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MNI China Press Digest Sep 5: Yuan, Covid Lockdowns, Credit

MNI summarises the key stories from the Chinese press.

True

The following lists highlights from Chinese press reports on Monday:

  • Market participants should not over-interpret or over-react to the depreciation in the yuan against the U.S. dollar, wrote former State Administration of Foreign Exchange official Guan Tao in an article published by Yicai.com on Monday. He argued a robust balance of payments surplus and more stable external liabilities in the private sector increased resilience to capital flow shocks and exchange rate fluctuations. The fall in the yuan may have limited impact as the current correction has been mainly driven by the offshore market, while domestic FX trading volumes remained tame in the second half of August amid relatively stable market expectations, wrote Guan, now chief economist at BOC Securities. Previous sharp depreciations of the yuan often coincided with falls in Chinese stocks, but northbound trading on the cross-border Stock Connect saw net purchases in the second half of August, Guan added.
  • The latest wave of Covid-19 has spread to around 100 cities in 23 provinces, with 33 cities, including eight major ones, implementing partial or city-wide lockdowns, Caixin reported on Saturday. The lockdowns affect over 65 million residents. Shenzhen, one of China's big four cities, has seen different districts announce travel restrictions and curbs on public activities from Sept 2, according to the newspaper. The Shenzhen lockdown comes after Chengdu, a mega city of over 20 million people, implemented a full lockdown on Sept 1.
  • Major state-owned banks have pledged to increase credit supply in the second half of the year, especially to fund infrastructure investment, as they seek to deliver a year-on-year increase of lending throughout the year, the 21st Century Business Herald reported. Due to weak credit demand, regulatory authorities have repeatedly urged major state-owned banks to take the lead in stabilizing credit growth. New loans this year may exceed CNY20 trillion, compared to the CNY19.95 trillion in 2021, should these banks achieve the goal, the newspaper said. The weaker-than-expected July credit data was temporarily affected by cooling expectations for the real estate market, while investment and consumption demand will gradually increase with pro-growth policies kicking in, the newspaper said citing Gu Shu, chairman of Agricultural Bank of China.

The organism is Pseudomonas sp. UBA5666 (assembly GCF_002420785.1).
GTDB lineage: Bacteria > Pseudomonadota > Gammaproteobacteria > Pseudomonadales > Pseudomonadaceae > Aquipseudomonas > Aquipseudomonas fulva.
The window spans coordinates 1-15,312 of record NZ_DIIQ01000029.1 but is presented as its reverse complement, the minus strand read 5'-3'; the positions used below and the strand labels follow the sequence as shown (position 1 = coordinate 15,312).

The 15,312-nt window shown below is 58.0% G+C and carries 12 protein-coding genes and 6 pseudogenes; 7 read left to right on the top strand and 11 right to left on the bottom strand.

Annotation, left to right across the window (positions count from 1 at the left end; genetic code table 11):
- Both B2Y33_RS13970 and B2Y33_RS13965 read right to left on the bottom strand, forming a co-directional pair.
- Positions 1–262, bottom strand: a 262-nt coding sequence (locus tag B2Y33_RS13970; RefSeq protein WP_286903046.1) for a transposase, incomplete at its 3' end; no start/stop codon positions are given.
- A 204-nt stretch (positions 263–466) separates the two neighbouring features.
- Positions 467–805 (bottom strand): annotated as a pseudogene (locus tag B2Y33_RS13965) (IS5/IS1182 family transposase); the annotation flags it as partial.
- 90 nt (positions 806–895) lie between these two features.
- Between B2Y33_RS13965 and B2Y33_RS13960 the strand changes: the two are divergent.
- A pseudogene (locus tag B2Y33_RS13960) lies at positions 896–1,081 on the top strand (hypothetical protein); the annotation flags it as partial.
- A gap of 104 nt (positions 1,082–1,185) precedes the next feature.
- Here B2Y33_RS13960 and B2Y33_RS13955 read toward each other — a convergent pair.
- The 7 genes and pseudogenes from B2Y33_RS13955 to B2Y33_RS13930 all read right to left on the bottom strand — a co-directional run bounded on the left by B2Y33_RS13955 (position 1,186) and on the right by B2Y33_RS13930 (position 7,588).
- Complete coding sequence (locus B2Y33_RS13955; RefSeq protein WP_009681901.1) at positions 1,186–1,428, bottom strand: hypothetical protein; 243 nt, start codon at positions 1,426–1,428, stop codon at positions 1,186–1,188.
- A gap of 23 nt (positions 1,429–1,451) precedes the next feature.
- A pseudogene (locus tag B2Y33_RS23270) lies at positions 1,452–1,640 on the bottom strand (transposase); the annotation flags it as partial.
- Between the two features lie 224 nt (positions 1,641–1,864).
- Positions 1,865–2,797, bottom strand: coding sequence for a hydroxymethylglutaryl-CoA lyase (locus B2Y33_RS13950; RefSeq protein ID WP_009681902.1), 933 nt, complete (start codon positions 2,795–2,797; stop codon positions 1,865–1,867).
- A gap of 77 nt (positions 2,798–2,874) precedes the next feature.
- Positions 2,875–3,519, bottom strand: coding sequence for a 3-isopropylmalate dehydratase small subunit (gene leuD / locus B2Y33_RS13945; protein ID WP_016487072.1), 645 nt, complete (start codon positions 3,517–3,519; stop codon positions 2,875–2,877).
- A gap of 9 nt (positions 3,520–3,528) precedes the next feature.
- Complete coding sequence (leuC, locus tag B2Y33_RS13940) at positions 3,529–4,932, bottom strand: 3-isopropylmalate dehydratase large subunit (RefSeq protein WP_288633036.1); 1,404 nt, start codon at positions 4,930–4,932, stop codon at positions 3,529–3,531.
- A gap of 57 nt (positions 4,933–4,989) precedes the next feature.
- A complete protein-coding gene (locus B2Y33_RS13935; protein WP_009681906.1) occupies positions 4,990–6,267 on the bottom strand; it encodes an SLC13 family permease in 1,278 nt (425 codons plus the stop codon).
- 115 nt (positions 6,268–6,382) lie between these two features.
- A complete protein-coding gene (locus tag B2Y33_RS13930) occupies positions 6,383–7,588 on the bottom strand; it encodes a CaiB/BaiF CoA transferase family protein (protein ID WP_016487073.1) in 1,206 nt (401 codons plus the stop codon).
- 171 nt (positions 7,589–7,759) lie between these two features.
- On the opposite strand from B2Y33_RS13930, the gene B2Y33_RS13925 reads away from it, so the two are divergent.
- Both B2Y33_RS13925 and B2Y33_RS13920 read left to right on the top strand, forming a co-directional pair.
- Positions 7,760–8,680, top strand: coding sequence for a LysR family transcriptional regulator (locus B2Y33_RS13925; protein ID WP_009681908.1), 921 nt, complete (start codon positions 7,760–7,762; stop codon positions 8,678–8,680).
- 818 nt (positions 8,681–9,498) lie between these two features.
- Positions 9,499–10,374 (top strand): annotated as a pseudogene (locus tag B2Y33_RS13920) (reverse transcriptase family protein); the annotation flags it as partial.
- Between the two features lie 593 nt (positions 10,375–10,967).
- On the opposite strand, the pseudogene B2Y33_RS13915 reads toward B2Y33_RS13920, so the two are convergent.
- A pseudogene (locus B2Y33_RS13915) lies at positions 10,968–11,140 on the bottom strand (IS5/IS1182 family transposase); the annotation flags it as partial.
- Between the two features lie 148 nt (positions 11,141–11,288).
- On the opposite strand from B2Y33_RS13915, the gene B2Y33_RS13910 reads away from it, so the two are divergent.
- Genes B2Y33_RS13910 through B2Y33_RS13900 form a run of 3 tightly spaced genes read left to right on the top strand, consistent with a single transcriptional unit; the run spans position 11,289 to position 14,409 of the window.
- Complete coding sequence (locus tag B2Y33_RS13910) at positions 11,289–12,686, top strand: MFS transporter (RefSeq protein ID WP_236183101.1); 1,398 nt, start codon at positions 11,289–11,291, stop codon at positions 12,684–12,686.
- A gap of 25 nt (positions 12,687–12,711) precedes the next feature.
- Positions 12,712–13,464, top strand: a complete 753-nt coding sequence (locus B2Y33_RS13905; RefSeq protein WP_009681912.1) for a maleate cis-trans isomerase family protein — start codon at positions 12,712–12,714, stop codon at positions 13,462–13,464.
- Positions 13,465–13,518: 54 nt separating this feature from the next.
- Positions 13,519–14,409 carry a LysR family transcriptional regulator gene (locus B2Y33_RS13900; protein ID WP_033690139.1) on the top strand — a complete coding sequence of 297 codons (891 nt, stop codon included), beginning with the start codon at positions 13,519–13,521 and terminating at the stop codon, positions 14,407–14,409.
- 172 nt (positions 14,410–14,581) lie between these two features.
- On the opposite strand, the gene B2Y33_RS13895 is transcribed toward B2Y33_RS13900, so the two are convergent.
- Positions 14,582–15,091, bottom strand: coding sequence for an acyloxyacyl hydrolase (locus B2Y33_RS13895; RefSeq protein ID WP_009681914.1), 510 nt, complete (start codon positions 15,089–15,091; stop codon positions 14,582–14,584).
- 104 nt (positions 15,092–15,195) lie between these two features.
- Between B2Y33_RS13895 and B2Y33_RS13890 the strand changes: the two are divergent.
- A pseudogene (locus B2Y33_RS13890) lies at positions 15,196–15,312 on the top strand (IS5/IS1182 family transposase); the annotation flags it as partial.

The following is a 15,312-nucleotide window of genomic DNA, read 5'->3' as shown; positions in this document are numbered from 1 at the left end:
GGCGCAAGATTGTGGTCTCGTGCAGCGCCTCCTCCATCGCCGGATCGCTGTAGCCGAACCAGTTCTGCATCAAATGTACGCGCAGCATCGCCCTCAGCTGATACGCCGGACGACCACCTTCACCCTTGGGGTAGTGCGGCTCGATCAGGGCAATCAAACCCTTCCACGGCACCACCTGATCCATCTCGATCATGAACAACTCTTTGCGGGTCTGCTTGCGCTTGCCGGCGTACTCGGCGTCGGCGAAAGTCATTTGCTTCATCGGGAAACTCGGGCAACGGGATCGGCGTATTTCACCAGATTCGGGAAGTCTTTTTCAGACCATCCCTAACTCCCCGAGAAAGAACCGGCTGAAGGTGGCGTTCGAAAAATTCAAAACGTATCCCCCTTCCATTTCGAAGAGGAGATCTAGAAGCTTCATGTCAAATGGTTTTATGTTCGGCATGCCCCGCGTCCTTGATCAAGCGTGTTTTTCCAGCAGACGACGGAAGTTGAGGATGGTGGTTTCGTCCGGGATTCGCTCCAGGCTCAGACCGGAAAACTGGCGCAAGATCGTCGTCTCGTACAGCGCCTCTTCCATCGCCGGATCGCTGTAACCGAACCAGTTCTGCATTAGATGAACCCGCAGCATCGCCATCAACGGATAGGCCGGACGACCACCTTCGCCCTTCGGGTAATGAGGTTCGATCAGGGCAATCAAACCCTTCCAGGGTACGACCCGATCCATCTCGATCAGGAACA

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The following lists highlights from Chinese press reports on Monday:

  • Market participants should not over-interpret or over-react to the depreciation in the yuan against the U.S. dollar, wrote former State Administration of Foreign Exchange official Guan Tao in an article published by Yicai.com on Monday. He argued a robust balance of payments surplus and more stable external liabilities in the private sector increased resilience to capital flow shocks and exchange rate fluctuations. The fall in the yuan may have limited impact as the current correction has been mainly driven by the offshore market, while domestic FX trading volumes remained tame in the second half of August amid relatively stable market expectations, wrote Guan, now chief economist at BOC Securities. Previous sharp depreciations of the yuan often coincided with falls in Chinese stocks, but northbound trading on the cross-border Stock Connect saw net purchases in the second half of August, Guan added.
  • The latest wave of Covid-19 has spread to around 100 cities in 23 provinces, with 33 cities, including eight major ones, implementing partial or city-wide lockdowns, Caixin reported on Saturday. The lockdowns affect over 65 million residents. Shenzhen, one of China's big four cities, has seen different districts announce travel restrictions and curbs on public activities from Sept 2, according to the newspaper. The Shenzhen lockdown comes after Chengdu, a mega city of over 20 million people, implemented a full lockdown on Sept 1.
  • Major state-owned banks have pledged to increase credit supply in the second half of the year, especially to fund infrastructure investment, as they seek to deliver a year-on-year increase of lending throughout the year, the 21st Century Business Herald reported. Due to weak credit demand, regulatory authorities have repeatedly urged major state-owned banks to take the lead in stabilizing credit growth. New loans this year may exceed CNY20 trillion, compared to the CNY19.95 trillion in 2021, should these banks achieve the goal, the newspaper said. The weaker-than-expected July credit data was temporarily affected by cooling expectations for the real estate market, while investment and consumption demand will gradually increase with pro-growth policies kicking in, the newspaper said citing Gu Shu, chairman of Agricultural Bank of China.